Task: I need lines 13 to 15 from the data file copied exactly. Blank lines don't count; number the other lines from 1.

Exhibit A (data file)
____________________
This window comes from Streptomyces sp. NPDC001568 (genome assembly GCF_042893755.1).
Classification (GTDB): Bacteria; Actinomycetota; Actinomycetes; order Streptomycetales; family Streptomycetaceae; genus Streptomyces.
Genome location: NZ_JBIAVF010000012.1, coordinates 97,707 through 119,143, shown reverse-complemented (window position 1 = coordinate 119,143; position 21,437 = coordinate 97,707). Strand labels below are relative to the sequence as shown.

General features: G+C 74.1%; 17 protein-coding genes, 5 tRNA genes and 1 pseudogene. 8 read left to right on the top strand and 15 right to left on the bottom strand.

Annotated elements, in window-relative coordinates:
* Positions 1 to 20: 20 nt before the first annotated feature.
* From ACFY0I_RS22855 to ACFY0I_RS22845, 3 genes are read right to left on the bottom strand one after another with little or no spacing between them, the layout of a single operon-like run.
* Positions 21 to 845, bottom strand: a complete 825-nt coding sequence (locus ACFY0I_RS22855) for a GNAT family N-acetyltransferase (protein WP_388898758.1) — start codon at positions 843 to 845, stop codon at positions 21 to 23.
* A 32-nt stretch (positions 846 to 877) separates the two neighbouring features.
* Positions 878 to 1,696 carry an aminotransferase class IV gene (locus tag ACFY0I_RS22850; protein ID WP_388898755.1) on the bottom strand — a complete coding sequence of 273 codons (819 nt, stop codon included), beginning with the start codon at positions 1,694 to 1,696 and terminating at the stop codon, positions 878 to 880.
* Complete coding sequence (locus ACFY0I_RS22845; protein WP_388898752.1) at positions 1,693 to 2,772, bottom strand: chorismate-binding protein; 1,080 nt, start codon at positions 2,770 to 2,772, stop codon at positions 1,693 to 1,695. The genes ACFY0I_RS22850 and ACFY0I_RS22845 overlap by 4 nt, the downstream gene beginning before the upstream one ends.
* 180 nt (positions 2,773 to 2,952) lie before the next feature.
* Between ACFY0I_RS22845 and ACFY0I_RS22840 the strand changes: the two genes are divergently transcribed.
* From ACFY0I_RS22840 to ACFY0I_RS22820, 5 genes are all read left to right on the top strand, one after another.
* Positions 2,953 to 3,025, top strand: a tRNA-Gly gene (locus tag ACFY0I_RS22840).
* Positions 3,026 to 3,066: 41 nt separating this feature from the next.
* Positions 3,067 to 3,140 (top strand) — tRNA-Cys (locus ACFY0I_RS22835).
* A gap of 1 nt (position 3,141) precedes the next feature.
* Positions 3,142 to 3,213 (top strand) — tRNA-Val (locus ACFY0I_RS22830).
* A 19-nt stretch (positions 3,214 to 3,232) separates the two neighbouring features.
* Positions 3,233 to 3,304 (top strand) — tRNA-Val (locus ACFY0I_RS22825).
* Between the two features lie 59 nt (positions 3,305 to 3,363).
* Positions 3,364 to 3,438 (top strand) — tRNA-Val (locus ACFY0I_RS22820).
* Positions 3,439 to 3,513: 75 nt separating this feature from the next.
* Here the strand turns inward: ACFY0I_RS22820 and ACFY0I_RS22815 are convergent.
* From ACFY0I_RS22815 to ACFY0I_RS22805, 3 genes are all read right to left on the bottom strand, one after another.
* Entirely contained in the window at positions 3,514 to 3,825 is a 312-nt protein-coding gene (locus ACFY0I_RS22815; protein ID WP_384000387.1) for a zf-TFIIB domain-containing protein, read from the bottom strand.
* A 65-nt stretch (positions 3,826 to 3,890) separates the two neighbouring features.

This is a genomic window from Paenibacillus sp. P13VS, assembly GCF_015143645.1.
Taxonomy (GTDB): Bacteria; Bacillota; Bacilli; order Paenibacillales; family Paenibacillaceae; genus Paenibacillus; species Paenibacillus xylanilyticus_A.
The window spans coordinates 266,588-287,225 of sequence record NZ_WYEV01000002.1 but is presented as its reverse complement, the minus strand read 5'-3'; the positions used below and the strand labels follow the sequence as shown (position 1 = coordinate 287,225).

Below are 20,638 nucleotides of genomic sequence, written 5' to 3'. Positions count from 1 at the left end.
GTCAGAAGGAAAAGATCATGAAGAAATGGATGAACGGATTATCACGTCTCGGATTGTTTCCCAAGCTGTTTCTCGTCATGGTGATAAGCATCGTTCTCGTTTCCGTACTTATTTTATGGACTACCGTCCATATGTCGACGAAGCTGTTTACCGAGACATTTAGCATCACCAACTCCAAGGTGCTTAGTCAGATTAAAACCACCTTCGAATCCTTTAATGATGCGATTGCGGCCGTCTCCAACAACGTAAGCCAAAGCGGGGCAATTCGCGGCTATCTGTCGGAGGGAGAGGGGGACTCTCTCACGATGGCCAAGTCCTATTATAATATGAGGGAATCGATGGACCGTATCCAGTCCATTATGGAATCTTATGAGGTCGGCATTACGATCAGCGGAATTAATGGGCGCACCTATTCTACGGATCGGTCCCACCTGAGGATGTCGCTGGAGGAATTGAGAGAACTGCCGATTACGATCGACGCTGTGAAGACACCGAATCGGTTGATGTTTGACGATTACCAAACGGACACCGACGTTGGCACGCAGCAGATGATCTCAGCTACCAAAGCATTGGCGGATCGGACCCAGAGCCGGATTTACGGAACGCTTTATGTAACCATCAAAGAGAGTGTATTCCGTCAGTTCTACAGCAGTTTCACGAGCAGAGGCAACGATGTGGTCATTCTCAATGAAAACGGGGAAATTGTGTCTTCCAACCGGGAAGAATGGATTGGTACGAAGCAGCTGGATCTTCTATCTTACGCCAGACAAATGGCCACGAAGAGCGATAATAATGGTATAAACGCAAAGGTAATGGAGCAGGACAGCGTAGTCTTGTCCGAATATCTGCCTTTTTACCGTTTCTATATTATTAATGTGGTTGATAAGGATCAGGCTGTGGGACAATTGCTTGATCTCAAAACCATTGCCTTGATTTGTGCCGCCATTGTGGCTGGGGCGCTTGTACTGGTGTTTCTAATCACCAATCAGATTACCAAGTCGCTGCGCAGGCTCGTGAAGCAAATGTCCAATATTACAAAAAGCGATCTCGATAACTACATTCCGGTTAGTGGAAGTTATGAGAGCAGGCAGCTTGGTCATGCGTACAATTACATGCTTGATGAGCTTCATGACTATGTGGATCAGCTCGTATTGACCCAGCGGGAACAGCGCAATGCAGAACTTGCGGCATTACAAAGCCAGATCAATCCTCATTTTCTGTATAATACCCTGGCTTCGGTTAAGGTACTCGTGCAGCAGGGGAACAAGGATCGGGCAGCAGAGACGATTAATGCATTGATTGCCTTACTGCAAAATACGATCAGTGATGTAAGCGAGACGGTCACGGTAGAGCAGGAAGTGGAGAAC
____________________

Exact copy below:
* Between ACFY0I_RS22845 and ACFY0I_RS22840 the strand changes: the two genes are divergently transcribed.
* From ACFY0I_RS22840 to ACFY0I_RS22820, 5 genes are all read left to right on the top strand, one after another.
* Positions 2,953 to 3,025, top strand: a tRNA-Gly gene (locus tag ACFY0I_RS22840).